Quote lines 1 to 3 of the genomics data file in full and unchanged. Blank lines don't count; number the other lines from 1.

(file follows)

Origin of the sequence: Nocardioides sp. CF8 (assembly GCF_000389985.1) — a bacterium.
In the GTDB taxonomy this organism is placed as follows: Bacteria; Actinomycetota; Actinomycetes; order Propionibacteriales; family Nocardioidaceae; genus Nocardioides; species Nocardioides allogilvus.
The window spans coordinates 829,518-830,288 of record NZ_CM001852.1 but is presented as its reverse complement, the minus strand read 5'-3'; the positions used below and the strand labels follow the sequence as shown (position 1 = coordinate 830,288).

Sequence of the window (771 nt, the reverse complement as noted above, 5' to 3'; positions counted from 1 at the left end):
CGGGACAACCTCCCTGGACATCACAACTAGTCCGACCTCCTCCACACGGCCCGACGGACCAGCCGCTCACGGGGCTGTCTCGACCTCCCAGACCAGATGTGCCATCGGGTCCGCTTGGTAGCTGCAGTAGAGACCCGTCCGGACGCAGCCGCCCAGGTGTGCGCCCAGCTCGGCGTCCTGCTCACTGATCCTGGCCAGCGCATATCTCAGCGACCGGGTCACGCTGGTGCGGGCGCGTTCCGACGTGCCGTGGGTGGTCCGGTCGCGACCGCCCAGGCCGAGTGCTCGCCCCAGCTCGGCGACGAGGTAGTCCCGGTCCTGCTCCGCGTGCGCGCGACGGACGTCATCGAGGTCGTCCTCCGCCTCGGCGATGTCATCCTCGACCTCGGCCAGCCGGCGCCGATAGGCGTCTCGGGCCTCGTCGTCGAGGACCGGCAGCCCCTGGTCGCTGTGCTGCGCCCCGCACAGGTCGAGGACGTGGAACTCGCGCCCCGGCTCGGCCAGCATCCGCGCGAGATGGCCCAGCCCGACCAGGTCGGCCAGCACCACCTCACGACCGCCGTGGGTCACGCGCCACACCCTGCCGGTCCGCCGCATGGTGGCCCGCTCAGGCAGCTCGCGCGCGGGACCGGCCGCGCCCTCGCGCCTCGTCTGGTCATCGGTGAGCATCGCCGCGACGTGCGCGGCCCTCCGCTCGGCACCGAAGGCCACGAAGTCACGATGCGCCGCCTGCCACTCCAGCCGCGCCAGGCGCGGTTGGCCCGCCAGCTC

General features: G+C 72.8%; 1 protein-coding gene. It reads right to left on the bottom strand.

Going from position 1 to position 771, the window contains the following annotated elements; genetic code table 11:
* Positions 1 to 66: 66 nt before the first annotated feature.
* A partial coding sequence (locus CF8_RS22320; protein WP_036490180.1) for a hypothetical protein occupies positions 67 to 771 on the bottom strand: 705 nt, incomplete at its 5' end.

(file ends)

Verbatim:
Origin of the sequence: Nocardioides sp. CF8 (assembly GCF_000389985.1) — a bacterium.
In the GTDB taxonomy this organism is placed as follows: Bacteria; Actinomycetota; Actinomycetes; order Propionibacteriales; family Nocardioidaceae; genus Nocardioides; species Nocardioides allogilvus.
The window spans coordinates 829,518-830,288 of record NZ_CM001852.1 but is presented as its reverse complement, the minus strand read 5'-3'; the positions used below and the strand labels follow the sequence as shown (position 1 = coordinate 830,288).